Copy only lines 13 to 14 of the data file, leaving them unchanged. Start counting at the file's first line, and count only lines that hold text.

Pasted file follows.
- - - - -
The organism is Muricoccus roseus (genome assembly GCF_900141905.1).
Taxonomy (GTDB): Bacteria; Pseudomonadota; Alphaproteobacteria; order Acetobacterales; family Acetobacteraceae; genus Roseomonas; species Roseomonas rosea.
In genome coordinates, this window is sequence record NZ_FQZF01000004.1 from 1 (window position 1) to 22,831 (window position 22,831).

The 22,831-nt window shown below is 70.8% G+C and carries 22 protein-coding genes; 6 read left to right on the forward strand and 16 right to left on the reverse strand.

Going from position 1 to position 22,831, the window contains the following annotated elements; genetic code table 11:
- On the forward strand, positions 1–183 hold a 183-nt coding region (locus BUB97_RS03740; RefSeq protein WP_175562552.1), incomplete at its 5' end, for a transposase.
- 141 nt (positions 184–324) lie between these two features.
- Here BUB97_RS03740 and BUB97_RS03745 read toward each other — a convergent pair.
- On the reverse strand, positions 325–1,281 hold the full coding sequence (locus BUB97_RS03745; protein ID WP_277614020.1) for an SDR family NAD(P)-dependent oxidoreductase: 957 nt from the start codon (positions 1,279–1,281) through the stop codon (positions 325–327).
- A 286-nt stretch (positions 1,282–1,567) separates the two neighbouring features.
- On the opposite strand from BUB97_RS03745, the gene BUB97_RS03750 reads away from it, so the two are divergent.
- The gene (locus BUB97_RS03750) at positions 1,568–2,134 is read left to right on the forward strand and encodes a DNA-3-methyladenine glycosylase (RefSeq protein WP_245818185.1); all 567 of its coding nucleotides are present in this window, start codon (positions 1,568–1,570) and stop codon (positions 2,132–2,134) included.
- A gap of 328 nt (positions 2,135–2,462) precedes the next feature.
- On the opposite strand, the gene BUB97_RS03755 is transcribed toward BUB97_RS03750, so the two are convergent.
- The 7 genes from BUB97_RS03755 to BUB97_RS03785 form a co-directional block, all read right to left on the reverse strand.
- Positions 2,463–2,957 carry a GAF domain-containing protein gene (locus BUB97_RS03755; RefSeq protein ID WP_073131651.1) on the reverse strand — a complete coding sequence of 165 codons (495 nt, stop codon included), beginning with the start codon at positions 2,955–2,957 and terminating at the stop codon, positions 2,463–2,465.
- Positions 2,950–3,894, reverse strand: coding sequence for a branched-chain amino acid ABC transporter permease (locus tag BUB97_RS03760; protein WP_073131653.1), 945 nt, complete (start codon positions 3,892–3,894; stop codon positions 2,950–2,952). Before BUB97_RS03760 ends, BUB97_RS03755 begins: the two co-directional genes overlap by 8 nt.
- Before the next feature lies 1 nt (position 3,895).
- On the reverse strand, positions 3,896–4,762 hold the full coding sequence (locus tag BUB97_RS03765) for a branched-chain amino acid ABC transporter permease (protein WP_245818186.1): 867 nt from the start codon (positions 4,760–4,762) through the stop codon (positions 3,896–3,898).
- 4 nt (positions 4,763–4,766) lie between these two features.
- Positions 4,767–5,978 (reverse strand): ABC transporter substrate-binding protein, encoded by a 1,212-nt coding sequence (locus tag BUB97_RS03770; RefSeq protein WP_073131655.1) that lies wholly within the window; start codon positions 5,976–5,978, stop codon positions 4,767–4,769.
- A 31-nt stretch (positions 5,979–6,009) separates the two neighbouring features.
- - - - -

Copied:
- A gap of 328 nt (positions 2,135–2,462) precedes the next feature.
- On the opposite strand, the gene BUB97_RS03755 is transcribed toward BUB97_RS03750, so the two are convergent.